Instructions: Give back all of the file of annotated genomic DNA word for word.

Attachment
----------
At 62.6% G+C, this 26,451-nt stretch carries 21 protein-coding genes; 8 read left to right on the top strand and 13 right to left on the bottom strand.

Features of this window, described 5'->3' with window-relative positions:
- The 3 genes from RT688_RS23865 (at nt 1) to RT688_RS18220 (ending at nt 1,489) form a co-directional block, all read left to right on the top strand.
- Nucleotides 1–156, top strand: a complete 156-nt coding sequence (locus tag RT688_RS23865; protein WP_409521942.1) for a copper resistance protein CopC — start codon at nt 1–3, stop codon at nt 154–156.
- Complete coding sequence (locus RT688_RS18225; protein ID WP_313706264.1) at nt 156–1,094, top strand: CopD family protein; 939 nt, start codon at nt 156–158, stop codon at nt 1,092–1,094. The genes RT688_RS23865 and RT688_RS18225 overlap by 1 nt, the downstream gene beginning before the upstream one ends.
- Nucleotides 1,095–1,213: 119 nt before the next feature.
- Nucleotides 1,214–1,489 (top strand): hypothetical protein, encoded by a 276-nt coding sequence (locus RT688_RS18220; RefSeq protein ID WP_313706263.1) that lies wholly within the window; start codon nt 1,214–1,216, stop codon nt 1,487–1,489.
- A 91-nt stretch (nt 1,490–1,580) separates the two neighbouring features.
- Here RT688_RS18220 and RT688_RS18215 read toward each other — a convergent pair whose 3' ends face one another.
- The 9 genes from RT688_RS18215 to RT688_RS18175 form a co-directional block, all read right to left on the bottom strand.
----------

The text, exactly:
At 62.6% G+C, this 26,451-nt stretch carries 21 protein-coding genes; 8 read left to right on the top strand and 13 right to left on the bottom strand.

Features of this window, described 5'->3' with window-relative positions:
- The 3 genes from RT688_RS23865 (at nt 1) to RT688_RS18220 (ending at nt 1,489) form a co-directional block, all read left to right on the top strand.
- Nucleotides 1–156, top strand: a complete 156-nt coding sequence (locus tag RT688_RS23865; protein WP_409521942.1) for a copper resistance protein CopC — start codon at nt 1–3, stop codon at nt 154–156.
- Complete coding sequence (locus RT688_RS18225; protein ID WP_313706264.1) at nt 156–1,094, top strand: CopD family protein; 939 nt, start codon at nt 156–158, stop codon at nt 1,092–1,094. The genes RT688_RS23865 and RT688_RS18225 overlap by 1 nt, the downstream gene beginning before the upstream one ends.
- Nucleotides 1,095–1,213: 119 nt before the next feature.
- Nucleotides 1,214–1,489 (top strand): hypothetical protein, encoded by a 276-nt coding sequence (locus RT688_RS18220; RefSeq protein ID WP_313706263.1) that lies wholly within the window; start codon nt 1,214–1,216, stop codon nt 1,487–1,489.
- A 91-nt stretch (nt 1,490–1,580) separates the two neighbouring features.
- Here RT688_RS18220 and RT688_RS18215 read toward each other — a convergent pair whose 3' ends face one another.
- The 9 genes from RT688_RS18215 to RT688_RS18175 form a co-directional block, all read right to left on the bottom strand.